(A) Reconstructions from SBF-SEM data of E15.5 tendon cells. Cells are closely packed, with multiple neighbouring cells in close apposition. (B) Reconstructions from SBF-SEM data of newborn tendon cells. One cell (red) is reconstructed with its four surrounding neighbouring cells, which are all contacted via channel-forming protrusions. (C) Reconstructions from SBF-SEM data of 6 week tendon cells. One cell (green) is reconstructed with its four neighbouring cells, which are contacted channel forming-protrusions. (D) Quantification of cell–cell contacts in 3D. The number of other cells contacted per cell was similar in newborn and at 6 weeks. (E) Newborn and 6 week tendon cells both formed a similar number of cell–cell contacts that formed fibril channels. † Indicates p = >0.05. Source data in Figure 6—source data 1.

https://doi.org/10.7554/eLife.05958.015
Figure 7 with 2 supplements
The 3D crimp structure of tendon.

(A) Single SBF-SEM images of transverse sections at E15.5, newborn and 6 week old mouse-tail tendon. Fibril bundles are ringed in colour. At 6 weeks the centre of the bundle is marked with a red circle. Centre of bundle points were used to track the bundles in B and C (6 weeks, right hand panels). (B) Longitudinal views of bundle reconstructions. Colours correspond to bundles circled in A. The crimp is apparent at E15.5, but it is not in register between different bundles. By birth the crimp is in register, all bundles have the same wavelength, in a helix throughout the tendon. This morphology is also present in 6 week tendon. (C) Oblique views of bundle reconstructions demonstrate that the crimp structure is a regular helix. A bird's-eye view of a fibril bundle reconstruction is shown for 6 weeks, demonstrating a spiral structure. Reconstructed bundles are tracked at E15.5 and newborn using the outline of the bundle. At 6 weeks the large size of the bundle made appreciation of the crimp structure difficult. Therefore the centre of the bundle was used as the marker point for reconstruction (marked in A, right hand panel).

https://doi.org/10.7554/eLife.05958.016
Figure 7—figure supplement 1
Crimp wavelength.

Crimp wavelength increases significantly from 14 µm at newborn to almost 100 µm at 6 weeks. ** Indicates significant difference (p = <0.05). Source data in Figure 7—source data 1.

https://doi.org/10.7554/eLife.05958.018
Figure 7—figure supplement 2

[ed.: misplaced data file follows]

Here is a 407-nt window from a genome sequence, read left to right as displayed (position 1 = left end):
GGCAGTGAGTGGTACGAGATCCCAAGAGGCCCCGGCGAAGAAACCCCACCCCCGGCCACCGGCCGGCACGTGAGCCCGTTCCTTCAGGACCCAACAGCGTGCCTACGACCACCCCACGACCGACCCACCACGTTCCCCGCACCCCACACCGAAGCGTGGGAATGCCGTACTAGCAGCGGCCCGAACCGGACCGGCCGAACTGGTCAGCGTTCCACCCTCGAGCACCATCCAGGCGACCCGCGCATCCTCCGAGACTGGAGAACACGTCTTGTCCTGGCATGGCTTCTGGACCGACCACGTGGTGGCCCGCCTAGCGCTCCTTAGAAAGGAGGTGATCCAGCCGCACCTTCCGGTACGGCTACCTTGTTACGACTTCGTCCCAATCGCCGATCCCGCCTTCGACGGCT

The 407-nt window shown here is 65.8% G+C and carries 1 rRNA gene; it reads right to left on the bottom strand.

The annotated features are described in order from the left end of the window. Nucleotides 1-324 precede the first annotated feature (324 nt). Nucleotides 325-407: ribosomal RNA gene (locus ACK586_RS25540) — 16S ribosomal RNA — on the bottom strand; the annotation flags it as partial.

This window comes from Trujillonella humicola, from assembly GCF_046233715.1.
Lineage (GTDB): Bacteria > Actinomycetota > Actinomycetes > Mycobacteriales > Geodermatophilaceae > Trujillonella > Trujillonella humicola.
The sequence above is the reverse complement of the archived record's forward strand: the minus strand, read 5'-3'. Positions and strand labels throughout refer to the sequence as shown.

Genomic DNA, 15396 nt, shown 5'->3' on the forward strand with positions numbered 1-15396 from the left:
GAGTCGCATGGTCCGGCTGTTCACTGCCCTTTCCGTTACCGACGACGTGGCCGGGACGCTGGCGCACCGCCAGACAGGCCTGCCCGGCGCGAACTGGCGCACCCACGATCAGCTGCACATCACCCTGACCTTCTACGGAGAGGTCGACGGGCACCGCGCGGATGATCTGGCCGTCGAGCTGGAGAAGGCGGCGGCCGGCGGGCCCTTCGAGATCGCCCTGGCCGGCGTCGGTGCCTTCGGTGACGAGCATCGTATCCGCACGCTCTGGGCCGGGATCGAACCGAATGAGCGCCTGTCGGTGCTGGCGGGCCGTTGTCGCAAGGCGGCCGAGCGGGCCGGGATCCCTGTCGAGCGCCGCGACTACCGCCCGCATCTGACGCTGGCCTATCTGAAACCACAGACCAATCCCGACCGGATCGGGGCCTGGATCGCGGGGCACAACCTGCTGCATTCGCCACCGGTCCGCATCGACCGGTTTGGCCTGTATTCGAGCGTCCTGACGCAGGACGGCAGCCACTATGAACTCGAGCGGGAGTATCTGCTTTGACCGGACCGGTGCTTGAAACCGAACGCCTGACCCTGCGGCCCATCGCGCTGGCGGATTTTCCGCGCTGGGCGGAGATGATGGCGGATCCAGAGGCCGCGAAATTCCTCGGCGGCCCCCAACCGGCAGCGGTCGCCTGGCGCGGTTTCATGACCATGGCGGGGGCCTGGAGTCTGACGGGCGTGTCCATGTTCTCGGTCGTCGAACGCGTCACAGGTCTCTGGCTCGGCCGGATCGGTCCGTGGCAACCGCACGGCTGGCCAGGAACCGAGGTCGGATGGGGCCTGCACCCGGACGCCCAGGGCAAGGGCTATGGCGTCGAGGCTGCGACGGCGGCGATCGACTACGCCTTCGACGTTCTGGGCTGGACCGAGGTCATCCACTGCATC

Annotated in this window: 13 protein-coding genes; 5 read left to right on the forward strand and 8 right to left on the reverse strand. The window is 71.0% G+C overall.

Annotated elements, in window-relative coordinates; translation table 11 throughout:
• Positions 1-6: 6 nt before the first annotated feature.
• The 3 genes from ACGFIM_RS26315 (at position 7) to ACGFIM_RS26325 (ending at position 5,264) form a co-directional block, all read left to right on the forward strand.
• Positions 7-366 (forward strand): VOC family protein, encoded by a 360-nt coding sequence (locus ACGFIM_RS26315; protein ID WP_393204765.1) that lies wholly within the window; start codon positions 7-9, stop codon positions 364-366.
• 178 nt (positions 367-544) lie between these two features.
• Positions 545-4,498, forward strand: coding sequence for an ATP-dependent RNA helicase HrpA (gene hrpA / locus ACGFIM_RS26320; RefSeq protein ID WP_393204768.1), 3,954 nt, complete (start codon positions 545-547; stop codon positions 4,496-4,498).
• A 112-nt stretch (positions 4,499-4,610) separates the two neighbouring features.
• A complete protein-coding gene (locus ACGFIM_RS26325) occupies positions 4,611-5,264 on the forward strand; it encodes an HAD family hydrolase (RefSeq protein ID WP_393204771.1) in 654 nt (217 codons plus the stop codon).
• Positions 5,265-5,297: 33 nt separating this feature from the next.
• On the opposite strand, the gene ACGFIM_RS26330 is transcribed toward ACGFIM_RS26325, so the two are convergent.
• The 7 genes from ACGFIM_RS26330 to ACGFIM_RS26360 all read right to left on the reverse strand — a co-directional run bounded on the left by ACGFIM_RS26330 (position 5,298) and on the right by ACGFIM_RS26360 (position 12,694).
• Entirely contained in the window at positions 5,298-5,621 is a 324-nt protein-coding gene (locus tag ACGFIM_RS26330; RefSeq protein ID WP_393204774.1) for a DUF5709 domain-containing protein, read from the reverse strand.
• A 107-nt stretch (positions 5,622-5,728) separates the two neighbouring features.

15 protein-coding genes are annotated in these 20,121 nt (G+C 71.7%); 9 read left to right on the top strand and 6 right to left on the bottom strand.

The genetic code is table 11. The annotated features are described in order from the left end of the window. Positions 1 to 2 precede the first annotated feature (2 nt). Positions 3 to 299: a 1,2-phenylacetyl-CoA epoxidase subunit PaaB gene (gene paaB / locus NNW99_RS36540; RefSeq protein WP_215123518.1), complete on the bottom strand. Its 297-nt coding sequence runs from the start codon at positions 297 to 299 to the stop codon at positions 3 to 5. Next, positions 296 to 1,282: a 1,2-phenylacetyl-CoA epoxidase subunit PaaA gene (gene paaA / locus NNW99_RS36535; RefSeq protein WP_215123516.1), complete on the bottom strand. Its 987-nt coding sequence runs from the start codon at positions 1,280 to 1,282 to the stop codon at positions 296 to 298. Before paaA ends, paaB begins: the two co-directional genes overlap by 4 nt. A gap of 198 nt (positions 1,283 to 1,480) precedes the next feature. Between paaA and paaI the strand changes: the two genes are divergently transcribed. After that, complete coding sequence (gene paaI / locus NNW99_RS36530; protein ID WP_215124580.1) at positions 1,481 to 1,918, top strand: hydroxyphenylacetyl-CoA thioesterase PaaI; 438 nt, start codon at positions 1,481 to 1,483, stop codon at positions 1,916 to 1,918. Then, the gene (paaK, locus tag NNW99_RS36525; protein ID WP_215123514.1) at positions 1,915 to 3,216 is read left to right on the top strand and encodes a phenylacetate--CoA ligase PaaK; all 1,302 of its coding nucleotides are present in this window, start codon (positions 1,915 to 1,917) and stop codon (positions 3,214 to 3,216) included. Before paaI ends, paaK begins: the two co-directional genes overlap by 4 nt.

Fibril length calculations.

(A) E15.5 fibrils tracked through a z-depth of 10 µm (100 SBF-SEM sections cut at 100 nm thickness). Fibrils traversing the complete z distance are shown in purple, fibrils with tips identified are shown in yellow. Estimated fibril length 125 ± 18 µm. Scale bar = 1 µm. (B) Newborn fibrils tracked over 20 µm (200 SBF-SEM sections). Fibrils traversing the complete z distance (green) and fibrils with a tip identified (blue) are reconstructed. Estimated fibril length 578 ± 17 µm. Scale bar = 2 µm. Source data in Figure 7—source data 1.

https://doi.org/10.7554/eLife.05958.019
Model for development of tendon ECM.

Left side panel. Schematic diagram to represent a model of fibril nucleation and growth during tendon development. Fibrillar arrays representing bundles are shown in longitudinal and transverse section (labelled LS and TS, respectively) at the 3 time points (E15.5, newborn and 6 week). The embryonic growth stage involves fibril nucleation to increase fibril numbers along with fibril growth to increase both fibril diameter and length. The numbers of fibrils in the transverse section of the bundle is increased not only by fibril nucleation but also by axial growth of the fibrils into neighbouring regions of the bundle. The postnatal growth in stage 2 involves only fibril growth, with a major increase in fibril diameter and length, with no increase in fibril number. To maintain the observed invariant number of fibrils in the bundle transverse section, the increase in fibril length must match the local increase in tissue length. Right side panel. Schematic to represent cell and fibril growth during tendon development. Early embryonic tendon tissue (E10) is composed of rounded cells with little ECM. Collagen fibrils begin to appear in small bundles in poorly defined channels formed by cell–cell adhesions by E15.5. These channels become more developed with expansion of the ECM and are well defined in newborn tendon tissue. Postnatal expansion of the ECM results in large fibril bundles in these channels that were established during embryonic development.

https://doi.org/10.7554/eLife.05958.020

Tables

Table 1

Summary of data

https://doi.org/10.7554/eLife.05958.004
StageMean fibril diameter (nm)Mean fibril area (nm2)Mean number of fibrils per bundleMean fibril length (µm)FAF (%)Crimp length (µm)Crimp helix radius (µm)Tail length (mm)
E15.535.4 ± 0.21006.5 ± 13.8156 ± 11125 ± 181.4 ± 0.36.1 ± 0.30
Newborn46.5 ± 1.12137.9 ± 370.9659 ± 23578 ± 1717.6 ± 1.314.0 ± 0.31.6 ± 0.110.9 ± 0.9
6W160.1 ± 3.424,606.8 ± 933.0684 ± 221250* ± 30576.4 ± 1.399.3 ± 2.52.3 ± 0.167.6 ± 0.3
  1. *

    For fibrils of diameter <150 nm.

  2. Raw data are provided in Supplementary file 1.

Additional files

Supplementary file 1

This file contains all the source data reported in the manuscript.

https://doi.org/10.7554/eLife.05958.021